4. Myth: Aspiring female first time leaders seize every opportunity to apply for their first leadership role.
In reality: Most female leaders shared they were actually ready to lead between 2 to 4 years before actually taking on a leadership position.

5. Myth: Leaders will promote more people that they like and that they are likable.
In reality: Likability can be a liability as a leader as it can distract you from doing what is right. The research reveals that leaders prefer to promote leaders who they trust to do the right thing, not what is easy or popular. Likeability is not and should not be a goal, it happens as a result of being respected, caring, developing, and doing the right thing with integrity.

6. Myth: Better have a big distance between yourself as a leader and the people whom you lead.
In reality: Everything is about relationships. When you invest in your employees and develop them, they will do things for you that they would not have done for the company.

7. Myth: There are limits to who can become a leader.
In reality: Anyone has a potential to become a leader regardless of age, race, ethnicity, experience, or gender but potential without practice will get you nowhere.

What makes a successful leader? What does your research say?
Daniel: There is no one approach or a silver bullet to being a successful leader. Every leader that was interviewed became successful in their own way. Some are powerful orators, strong motivators, or amazing connectors with people. Some were extroverts, other introverts. The key is for a leader to realise the situations, which allows them to bring forth their full authentic self. That is what makes a leader successful.
Avi: The most successful leaders know and learn about themselves all the time. They are aware of how they feel, think and act as well of the implications of their actions. They develop and constantly evolove their authentic leadership blueprint. They show character especially at tough times and are well respected by their employees and peers.

Why do many people find it hard to understand leadership?
Daniel: A common question I get asked by those who seek to understand leadership is for the one skill / traits / strategy / technique that will allow anyone to master leadership.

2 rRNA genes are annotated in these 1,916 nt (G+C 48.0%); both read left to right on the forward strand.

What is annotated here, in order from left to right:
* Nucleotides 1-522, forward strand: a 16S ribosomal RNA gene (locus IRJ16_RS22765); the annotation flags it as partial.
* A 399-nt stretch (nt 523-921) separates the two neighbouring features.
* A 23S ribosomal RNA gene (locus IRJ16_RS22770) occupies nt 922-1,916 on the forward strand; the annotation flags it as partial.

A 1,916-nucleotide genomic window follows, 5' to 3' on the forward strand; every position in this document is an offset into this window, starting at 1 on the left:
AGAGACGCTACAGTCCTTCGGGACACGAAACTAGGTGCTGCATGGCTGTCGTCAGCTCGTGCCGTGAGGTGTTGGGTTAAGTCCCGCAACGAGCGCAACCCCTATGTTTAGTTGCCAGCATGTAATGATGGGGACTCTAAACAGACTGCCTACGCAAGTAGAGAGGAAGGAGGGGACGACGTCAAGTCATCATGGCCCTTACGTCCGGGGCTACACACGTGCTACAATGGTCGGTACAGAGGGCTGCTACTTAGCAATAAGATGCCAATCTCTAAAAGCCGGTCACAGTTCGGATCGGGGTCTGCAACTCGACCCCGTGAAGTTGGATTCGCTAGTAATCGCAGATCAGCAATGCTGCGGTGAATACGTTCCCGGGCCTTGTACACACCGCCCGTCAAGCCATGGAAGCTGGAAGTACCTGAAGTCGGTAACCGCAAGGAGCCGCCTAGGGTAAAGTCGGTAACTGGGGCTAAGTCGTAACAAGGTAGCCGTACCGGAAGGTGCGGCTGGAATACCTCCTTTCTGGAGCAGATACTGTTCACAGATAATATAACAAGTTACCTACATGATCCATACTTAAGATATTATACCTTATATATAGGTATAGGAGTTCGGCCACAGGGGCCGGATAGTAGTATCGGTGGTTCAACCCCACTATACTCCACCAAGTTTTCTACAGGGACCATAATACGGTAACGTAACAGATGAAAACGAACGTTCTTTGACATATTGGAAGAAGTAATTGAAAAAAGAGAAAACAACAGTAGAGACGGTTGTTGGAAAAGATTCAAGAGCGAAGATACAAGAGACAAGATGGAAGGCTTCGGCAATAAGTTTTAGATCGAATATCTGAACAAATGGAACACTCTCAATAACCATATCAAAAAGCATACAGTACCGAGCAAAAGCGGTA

Aspiring leaders want shortcuts. Experienced and successful leaders recognise that leadership is about people, and people are varied and dynamic. To lead them requires a wide understanding of what would make a person want to follow others.
Avi: There is a famous cartoon drawing showing humans searching for easy options. In leadership you do not get all the answers, you discover them. Daniel made his mission to help people understand the simple principals behind successful leadership. Simple but not easy. Do the work, read the book, apply the lessons and you will figure it out.

You interviewed an equal proportion of female and male leaders. Why and what did you find? What are common of different in their leadership traits?
Avi: Our target was to interview 100 leaders. Our interviewee number 92 was the legendary Garry Ridge, the chairman and CEO of WD40 who later wrote the forward for our book. He asked us how many female leaders we interviewed. At that time, we had only 22. He then told us that in WD40 there are equal female and male leaders. In fact, the head of his operation in China, which is his biggest market, is a woman that started about 30 years ago as a secretary. That inspired us to make an extra investment. We want to see more female leaders.
Almost all the female leaders that we had interviewed shared that they were ready for their first leadership role two to four years before they dared to step forward and apply. We hope that this book will inspire many more women to step forward much faster. This will impact their future success as they will reach faster more senior jobs.
Daniel: Personally, I wanted to find out if leadership was different for males and females. Turns out male and female leaders use the same traits listed in the book. What separates them is the emphasis. Males, by nature, may take a more action-oriented approach while females may be more intuitive and inclined to conversations first. Overall, successful leaders employ both masculine and feminine approaches to resolve a variety of situations.

In a developing economy like Nepal, leadership and organizational management are some of the major emerging topics at the moment.
Avi: One of the top leaders that we interviewed was Piyush Gupta, the CEO of DBS which has been voted for the last few years as the best digital bank in the world. He said “Company culture always trumps country culture”. The people in Citi bank (where he came from) do not have the same culture as other company nor as the country culture. We are confident that there are unique culture codes that influence how people view leadership in different countries like in Nepal but at the same time, one can see different behaviors and expectations from the multinational companies. Successful leaders will tap on the best practices that can be learned from both.